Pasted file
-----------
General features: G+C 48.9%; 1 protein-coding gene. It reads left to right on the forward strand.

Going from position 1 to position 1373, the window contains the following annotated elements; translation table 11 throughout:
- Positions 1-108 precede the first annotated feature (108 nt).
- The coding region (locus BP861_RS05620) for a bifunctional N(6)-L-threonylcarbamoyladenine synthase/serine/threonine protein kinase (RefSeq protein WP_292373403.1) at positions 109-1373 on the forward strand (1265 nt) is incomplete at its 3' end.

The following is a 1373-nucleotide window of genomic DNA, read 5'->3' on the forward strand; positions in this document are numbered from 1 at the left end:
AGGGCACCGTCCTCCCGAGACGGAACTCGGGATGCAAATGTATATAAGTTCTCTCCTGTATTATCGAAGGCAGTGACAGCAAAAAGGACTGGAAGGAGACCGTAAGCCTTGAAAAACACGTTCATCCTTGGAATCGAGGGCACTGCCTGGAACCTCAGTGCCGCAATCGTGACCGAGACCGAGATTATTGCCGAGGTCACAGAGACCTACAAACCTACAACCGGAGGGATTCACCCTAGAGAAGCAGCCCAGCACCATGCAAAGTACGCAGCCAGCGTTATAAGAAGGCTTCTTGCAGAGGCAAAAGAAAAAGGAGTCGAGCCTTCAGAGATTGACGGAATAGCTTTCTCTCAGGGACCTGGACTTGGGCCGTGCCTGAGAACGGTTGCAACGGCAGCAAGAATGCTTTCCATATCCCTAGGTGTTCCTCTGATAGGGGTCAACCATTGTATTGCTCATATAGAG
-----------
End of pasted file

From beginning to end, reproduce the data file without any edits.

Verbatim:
General features: G+C 48.9%; 1 protein-coding gene. It reads left to right on the forward strand.

Going from position 1 to position 1373, the window contains the following annotated elements; translation table 11 throughout:
- Positions 1-108 precede the first annotated feature (108 nt).
- The coding region (locus BP861_RS05620) for a bifunctional N(6)-L-threonylcarbamoyladenine synthase/serine/threonine protein kinase (RefSeq protein WP_292373403.1) at positions 109-1373 on the forward strand (1265 nt) is incomplete at its 3' end.

The following is a 1373-nucleotide window of genomic DNA, read 5'->3' on the forward strand; positions in this document are numbered from 1 at the left end:
AGGGCACCGTCCTCCCGAGACGGAACTCGGGATGCAAATGTATATAAGTTCTCTCCTGTATTATCGAAGGCAGTGACAGCAAAAAGGACTGGAAGGAGACCGTAAGCCTTGAAAAACACGTTCATCCTTGGAATCGAGGGCACTGCCTGGAACCTCAGTGCCGCAATCGTGACCGAGACCGAGATTATTGCCGAGGTCACAGAGACCTACAAACCTACAACCGGAGGGATTCACCCTAGAGAAGCAGCCCAGCACCATGCAAAGTACGCAGCCAGCGTTATAAGAAGGCTTCTTGCAGAGGCAAAAGAAAAAGGAGTCGAGCCTTCAGAGATTGACGGAATAGCTTTCTCTCAGGGACCTGGACTTGGGCCGTGCCTGAGAACGGTTGCAACGGCAGCAAGAATGCTTTCCATATCCCTAGGTGTTCCTCTGATAGGGGTCAACCATTGTATTGCTCATATAGAG